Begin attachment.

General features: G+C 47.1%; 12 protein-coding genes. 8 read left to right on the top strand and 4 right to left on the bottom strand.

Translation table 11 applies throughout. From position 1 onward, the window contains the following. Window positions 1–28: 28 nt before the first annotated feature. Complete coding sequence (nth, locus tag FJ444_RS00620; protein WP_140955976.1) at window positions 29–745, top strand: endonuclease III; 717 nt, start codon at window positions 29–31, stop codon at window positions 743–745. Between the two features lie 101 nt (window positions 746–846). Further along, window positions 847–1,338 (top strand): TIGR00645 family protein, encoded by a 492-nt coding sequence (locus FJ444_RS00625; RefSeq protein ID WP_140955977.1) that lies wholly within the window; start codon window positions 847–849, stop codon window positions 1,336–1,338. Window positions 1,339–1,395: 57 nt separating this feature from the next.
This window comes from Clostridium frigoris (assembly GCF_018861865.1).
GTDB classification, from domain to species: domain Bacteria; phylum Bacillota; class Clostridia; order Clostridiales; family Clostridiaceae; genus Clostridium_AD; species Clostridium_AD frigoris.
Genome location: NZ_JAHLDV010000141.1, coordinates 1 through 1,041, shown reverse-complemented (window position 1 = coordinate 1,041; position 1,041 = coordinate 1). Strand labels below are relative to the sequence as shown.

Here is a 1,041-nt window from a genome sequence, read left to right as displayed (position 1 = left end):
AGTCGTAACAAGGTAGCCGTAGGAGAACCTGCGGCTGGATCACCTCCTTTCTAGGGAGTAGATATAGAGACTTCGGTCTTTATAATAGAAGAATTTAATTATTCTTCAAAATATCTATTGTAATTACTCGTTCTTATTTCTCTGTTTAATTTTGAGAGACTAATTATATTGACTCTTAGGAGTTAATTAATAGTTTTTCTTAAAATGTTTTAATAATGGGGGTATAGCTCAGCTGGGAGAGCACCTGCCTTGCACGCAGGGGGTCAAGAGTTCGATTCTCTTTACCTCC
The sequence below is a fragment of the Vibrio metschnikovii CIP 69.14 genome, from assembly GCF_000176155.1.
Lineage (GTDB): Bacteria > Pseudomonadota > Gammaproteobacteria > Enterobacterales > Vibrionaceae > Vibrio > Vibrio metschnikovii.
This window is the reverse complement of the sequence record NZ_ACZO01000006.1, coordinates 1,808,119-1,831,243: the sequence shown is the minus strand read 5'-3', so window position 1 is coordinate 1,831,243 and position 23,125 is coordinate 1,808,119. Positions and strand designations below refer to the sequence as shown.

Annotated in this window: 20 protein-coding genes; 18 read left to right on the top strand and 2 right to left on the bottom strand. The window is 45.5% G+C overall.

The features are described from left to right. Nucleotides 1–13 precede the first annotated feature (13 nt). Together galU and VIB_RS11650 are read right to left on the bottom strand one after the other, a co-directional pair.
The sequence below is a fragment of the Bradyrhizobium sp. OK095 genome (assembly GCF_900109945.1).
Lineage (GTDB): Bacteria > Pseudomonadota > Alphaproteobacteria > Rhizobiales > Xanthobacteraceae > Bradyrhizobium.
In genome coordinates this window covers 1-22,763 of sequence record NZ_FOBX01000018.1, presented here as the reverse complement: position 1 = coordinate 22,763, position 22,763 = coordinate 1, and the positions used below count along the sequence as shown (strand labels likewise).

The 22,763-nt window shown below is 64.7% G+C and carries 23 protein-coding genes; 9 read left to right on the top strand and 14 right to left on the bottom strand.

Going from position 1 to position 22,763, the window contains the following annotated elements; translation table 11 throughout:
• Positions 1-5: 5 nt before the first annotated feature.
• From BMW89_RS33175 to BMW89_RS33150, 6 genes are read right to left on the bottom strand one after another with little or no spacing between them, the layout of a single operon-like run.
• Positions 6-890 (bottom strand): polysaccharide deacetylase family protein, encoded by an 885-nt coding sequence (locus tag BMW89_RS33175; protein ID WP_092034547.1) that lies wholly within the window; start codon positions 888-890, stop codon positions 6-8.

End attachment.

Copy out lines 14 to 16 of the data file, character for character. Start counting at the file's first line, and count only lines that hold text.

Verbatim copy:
Lineage (GTDB): Bacteria > Pseudomonadota > Alphaproteobacteria > Rhizobiales > Xanthobacteraceae > Bradyrhizobium.
In genome coordinates this window covers 1-22,763 of sequence record NZ_FOBX01000018.1, presented here as the reverse complement: position 1 = coordinate 22,763, position 22,763 = coordinate 1, and the positions used below count along the sequence as shown (strand labels likewise).

The 22,763-nt window shown below is 64.7% G+C and carries 23 protein-coding genes; 9 read left to right on the top strand and 14 right to left on the bottom strand.